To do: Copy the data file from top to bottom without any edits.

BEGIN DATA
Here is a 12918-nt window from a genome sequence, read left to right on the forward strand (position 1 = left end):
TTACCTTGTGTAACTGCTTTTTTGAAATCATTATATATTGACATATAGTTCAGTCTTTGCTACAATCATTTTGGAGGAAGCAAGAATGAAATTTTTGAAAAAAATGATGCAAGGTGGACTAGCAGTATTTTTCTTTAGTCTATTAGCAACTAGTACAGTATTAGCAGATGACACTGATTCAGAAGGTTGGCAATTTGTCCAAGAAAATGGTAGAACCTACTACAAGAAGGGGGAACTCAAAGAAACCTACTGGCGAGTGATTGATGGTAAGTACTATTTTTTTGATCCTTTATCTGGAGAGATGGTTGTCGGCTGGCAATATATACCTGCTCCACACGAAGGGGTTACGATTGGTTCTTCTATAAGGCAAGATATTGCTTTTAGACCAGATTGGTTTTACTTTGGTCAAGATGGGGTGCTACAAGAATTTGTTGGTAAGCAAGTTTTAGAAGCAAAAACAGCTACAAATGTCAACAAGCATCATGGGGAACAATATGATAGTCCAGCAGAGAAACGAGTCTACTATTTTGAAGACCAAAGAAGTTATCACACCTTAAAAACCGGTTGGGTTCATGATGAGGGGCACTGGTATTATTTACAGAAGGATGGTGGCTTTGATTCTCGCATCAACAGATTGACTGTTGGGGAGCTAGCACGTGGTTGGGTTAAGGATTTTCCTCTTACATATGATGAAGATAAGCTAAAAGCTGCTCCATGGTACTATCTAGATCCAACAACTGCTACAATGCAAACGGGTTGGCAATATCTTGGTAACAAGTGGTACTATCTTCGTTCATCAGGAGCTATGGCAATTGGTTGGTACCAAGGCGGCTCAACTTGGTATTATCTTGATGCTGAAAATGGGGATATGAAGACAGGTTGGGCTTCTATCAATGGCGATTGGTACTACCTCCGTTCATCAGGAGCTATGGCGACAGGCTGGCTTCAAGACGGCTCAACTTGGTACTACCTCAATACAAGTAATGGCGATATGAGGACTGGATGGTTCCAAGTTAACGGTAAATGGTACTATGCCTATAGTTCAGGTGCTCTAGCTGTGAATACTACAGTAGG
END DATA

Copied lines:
Here is a 12918-nt window from a genome sequence, read left to right on the forward strand (position 1 = left end):
TTACCTTGTGTAACTGCTTTTTTGAAATCATTATATATTGACATATAGTTCAGTCTTTGCTACAATCATTTTGGAGGAAGCAAGAATGAAATTTTTGAAAAAAATGATGCAAGGTGGACTAGCAGTATTTTTCTTTAGTCTATTAGCAACTAGTACAGTATTAGCAGATGACACTGATTCAGAAGGTTGGCAATTTGTCCAAGAAAATGGTAGAACCTACTACAAGAAGGGGGAACTCAAAGAAACCTACTGGCGAGTGATTGATGGTAAGTACTATTTTTTTGATCCTTTATCTGGAGAGATGGTTGTCGGCTGGCAATATATACCTGCTCCACACGAAGGGGTTACGATTGGTTCTTCTATAAGGCAAGATATTGCTTTTAGACCAGATTGGTTTTACTTTGGTCAAGATGGGGTGCTACAAGAATTTGTTGGTAAGCAAGTTTTAGAAGCAAAAACAGCTACAAATGTCAACAAGCATCATGGGGAACAATATGATAGTCCAGCAGAGAAACGAGTCTACTATTTTGAAGACCAAAGAAGTTATCACACCTTAAAAACCGGTTGGGTTCATGATGAGGGGCACTGGTATTATTTACAGAAGGATGGTGGCTTTGATTCTCGCATCAACAGATTGACTGTTGGGGAGCTAGCACGTGGTTGGGTTAAGGATTTTCCTCTTACATATGATGAAGATAAGCTAAAAGCTGCTCCATGGTACTATCTAGATCCAACAACTGCTACAATGCAAACGGGTTGGCAATATCTTGGTAACAAGTGGTACTATCTTCGTTCATCAGGAGCTATGGCAATTGGTTGGTACCAAGGCGGCTCAACTTGGTATTATCTTGATGCTGAAAATGGGGATATGAAGACAGGTTGGGCTTCTATCAATGGCGATTGGTACTACCTCCGTTCATCAGGAGCTATGGCGACAGGCTGGCTTCAAGACGGCTCAACTTGGTACTACCTCAATACAAGTAATGGCGATATGAGGACTGGATGGTTCCAAGTTAACGGTAAATGGTACTATGCCTATAGTTCAGGTGCTCTAGCTGTGAATACTACAGTAGG